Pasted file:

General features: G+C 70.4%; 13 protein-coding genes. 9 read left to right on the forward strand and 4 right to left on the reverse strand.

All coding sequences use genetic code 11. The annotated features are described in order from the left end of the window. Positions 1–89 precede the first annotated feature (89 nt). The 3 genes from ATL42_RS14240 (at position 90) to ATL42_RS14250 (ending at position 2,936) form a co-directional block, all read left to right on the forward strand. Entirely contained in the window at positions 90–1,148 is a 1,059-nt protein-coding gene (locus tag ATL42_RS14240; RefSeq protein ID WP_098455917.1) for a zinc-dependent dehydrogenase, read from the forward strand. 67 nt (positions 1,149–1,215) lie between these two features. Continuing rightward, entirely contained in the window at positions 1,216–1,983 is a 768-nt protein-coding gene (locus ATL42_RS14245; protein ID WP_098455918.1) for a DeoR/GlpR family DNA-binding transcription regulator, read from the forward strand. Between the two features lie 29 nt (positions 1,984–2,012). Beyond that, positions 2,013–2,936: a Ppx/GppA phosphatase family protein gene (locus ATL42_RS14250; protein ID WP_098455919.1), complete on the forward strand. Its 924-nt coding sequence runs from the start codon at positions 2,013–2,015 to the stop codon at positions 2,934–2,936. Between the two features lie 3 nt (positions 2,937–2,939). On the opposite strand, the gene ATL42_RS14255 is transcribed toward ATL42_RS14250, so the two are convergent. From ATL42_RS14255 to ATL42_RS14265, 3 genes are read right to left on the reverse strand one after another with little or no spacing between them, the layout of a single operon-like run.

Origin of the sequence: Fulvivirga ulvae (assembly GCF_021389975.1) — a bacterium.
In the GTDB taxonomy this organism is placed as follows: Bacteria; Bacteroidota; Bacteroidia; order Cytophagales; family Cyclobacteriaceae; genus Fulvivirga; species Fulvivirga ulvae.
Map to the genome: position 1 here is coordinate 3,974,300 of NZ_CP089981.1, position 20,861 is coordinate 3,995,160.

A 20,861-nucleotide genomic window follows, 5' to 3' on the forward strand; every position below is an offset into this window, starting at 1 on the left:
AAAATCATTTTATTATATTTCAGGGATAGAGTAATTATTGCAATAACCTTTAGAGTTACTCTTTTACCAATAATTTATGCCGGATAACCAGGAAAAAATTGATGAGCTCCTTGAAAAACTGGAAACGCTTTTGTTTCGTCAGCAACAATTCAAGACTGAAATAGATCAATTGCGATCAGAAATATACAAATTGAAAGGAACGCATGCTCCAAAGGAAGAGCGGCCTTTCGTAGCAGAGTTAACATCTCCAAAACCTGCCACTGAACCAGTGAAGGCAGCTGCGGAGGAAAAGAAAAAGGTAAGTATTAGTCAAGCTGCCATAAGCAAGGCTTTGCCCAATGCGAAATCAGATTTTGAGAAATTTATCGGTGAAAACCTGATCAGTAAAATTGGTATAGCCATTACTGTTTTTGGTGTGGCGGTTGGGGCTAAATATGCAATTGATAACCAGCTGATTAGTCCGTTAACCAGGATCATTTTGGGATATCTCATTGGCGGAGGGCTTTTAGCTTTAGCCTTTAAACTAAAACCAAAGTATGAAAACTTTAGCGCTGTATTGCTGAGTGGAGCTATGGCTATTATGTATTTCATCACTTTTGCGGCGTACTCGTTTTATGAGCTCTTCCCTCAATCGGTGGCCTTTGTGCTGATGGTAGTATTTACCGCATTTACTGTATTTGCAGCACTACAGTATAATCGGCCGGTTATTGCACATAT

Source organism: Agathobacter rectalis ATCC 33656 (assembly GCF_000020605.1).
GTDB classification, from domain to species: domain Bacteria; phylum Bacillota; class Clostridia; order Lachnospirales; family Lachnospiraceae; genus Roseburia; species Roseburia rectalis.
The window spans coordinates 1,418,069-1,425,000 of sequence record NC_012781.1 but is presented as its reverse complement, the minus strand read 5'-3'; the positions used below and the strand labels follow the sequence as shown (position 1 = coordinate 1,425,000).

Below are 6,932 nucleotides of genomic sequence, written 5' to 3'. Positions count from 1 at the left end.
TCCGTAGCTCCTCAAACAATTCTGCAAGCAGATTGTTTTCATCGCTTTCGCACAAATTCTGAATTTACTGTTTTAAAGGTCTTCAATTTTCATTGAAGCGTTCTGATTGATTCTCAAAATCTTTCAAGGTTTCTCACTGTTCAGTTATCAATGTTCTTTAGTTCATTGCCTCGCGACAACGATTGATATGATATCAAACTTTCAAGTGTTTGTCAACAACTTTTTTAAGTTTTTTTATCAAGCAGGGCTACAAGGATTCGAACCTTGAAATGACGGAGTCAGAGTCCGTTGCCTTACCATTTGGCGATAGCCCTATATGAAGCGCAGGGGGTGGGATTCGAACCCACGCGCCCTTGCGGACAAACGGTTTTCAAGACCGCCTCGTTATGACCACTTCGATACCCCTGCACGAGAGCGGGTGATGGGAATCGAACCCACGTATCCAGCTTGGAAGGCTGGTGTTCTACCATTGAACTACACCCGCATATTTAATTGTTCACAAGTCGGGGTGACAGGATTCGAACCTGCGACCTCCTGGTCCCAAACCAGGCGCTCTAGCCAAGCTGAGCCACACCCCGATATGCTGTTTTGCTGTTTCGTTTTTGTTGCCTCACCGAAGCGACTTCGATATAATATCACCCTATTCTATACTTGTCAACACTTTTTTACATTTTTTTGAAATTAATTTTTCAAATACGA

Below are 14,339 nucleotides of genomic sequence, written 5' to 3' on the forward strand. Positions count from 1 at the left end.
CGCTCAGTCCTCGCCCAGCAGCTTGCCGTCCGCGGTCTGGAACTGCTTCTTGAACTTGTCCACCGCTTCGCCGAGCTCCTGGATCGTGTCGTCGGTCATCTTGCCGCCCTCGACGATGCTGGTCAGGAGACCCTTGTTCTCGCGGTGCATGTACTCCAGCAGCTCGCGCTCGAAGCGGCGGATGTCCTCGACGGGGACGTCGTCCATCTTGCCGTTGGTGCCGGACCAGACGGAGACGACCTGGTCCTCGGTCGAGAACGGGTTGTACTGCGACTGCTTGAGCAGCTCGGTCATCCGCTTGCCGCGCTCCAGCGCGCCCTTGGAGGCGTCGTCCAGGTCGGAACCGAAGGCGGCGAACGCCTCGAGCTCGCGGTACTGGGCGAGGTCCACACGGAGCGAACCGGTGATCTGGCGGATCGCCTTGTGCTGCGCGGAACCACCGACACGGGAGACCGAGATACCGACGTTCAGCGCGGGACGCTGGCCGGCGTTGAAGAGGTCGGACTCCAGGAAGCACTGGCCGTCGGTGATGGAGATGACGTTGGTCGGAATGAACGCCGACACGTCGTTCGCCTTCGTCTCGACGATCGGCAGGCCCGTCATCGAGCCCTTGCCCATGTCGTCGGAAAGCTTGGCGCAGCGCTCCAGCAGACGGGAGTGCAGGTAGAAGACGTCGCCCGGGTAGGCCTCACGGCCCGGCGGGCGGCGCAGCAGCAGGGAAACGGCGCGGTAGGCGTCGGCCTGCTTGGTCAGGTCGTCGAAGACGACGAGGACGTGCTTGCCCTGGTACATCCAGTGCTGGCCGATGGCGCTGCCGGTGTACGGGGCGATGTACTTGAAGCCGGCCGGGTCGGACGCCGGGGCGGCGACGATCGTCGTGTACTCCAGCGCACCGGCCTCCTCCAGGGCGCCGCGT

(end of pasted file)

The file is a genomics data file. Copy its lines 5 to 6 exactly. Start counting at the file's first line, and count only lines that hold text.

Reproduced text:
Map to the genome: position 1 here is coordinate 3,974,300 of NZ_CP089981.1, position 20,861 is coordinate 3,995,160.

A 20,861-nucleotide genomic window follows, 5' to 3' on the forward strand; every position below is an offset into this window, starting at 1 on the left: